By Rachel G. Hackenberg
For many years, it has been my spiritual practice to articulate prayers through my pen, a habit I began after spending my youth and young adulthood entirely convinced that I lacked the discipline for prayer. As a child, my mind wandered during mealtime grace and my spirit fell asleep during bedtime prayers (taking my body with it). During my teenage years, I felt paralyzed by the immense task of praying for the whole world; in college, it was the ease and eloquence of others’ prayers that daunted my own prayers. Yet when I took those same prayers out of my head and wrote them down—finally, splendidly, as an adult—praying began to spark my creativity and focus my spirit and engage my whole body.
Praying by writing hooked me with a deeply satisfying joy of exploring words to draw closer to the Word, and a creative invitation for my pen and spirit to recognize God within the details of life. With the devotional habit of prayer-writing, I finally named my fear of prayer... and let it go as I realized that I can attend to my conversation with God—anywhere, however imperfectly, yet fully focused—as long as I have blank paper in front of me and a pen in hand. Indeed, in my habit of prayer-writing, I have found that even when I am at a loss for words to pray, just holding a pen helps me grasp a prayer:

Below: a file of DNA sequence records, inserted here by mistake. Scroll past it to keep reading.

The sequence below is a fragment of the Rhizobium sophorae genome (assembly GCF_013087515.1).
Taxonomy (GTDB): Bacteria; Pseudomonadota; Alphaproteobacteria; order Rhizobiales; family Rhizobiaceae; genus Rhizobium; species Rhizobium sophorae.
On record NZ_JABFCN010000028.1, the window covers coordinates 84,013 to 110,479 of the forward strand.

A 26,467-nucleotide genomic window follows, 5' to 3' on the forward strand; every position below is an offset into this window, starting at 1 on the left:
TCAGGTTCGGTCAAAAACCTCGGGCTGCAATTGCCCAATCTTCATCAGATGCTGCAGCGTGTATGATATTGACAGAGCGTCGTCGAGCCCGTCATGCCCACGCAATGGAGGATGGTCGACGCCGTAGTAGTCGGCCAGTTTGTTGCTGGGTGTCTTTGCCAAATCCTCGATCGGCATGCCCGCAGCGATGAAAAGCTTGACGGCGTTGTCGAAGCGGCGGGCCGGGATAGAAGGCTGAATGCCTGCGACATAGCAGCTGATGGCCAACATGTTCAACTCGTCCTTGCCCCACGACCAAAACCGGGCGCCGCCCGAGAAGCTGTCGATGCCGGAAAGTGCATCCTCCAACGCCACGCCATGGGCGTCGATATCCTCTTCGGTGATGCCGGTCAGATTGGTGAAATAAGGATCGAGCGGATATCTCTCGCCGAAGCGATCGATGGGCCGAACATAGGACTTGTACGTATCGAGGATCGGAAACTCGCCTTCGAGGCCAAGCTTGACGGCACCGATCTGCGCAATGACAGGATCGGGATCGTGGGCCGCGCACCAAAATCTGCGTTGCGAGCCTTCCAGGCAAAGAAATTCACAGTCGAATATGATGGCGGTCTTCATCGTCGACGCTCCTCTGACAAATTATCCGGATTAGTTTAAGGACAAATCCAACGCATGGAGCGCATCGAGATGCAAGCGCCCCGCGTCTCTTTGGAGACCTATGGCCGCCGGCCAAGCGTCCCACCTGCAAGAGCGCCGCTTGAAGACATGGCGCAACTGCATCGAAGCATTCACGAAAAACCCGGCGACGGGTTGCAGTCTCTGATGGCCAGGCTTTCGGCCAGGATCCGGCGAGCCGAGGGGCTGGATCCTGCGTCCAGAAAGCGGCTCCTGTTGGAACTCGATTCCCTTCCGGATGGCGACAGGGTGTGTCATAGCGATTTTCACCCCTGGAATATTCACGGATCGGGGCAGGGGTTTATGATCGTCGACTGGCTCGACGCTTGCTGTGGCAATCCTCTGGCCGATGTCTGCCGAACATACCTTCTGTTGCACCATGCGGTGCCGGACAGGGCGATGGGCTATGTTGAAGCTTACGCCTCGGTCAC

O God... grant me your patience.
O God... grant me your protection. O God... grant me your peace.
Dear Jesus... please.
Now I pray with pen in hand while sitting in a coffee shop during the noisy morning rush. I pray while watching my kids’ soccer practices on cool spring evenings, or when taking a break from pastoral busyness to be still in the church sanctuary. Around my house (on those occasions when I bother to sort through paper piles), traces of my prayer life are evident among utility bills, church bulletins, and recycled homework papers.
Spin me in circles, Holy Spirit,
and set my feet on a new path
—prayed on the back of the blue envelope of an electric bill.
God, bless me with a word
or else bite my tongue to stay silent
—jotted on a paper napkin.
In conversations and workshops about the discipline of prayer-writing, I am continually learning that I am not the only one whose fears of praying “the right way” or “perfectly” can paralyze prayer life itself. So many of us are easily intimidated by an inner demon whispering that our prayers (and our faith) are not good enough.
Still the end of the day comes, still the darkness falls
and Orion rises, and a glass of wine does not draw me any closer to
communion with You.
I am torn between guilt-induced prayer to bridge this silent chasm...
and mindless silence to turn prayerfully, painfully, away from
what I cannot hear anyway. You are—where?—
tonight, and I am here alone, here at a loss.
Be in the darkness, I pray. Return me safely to sunlight.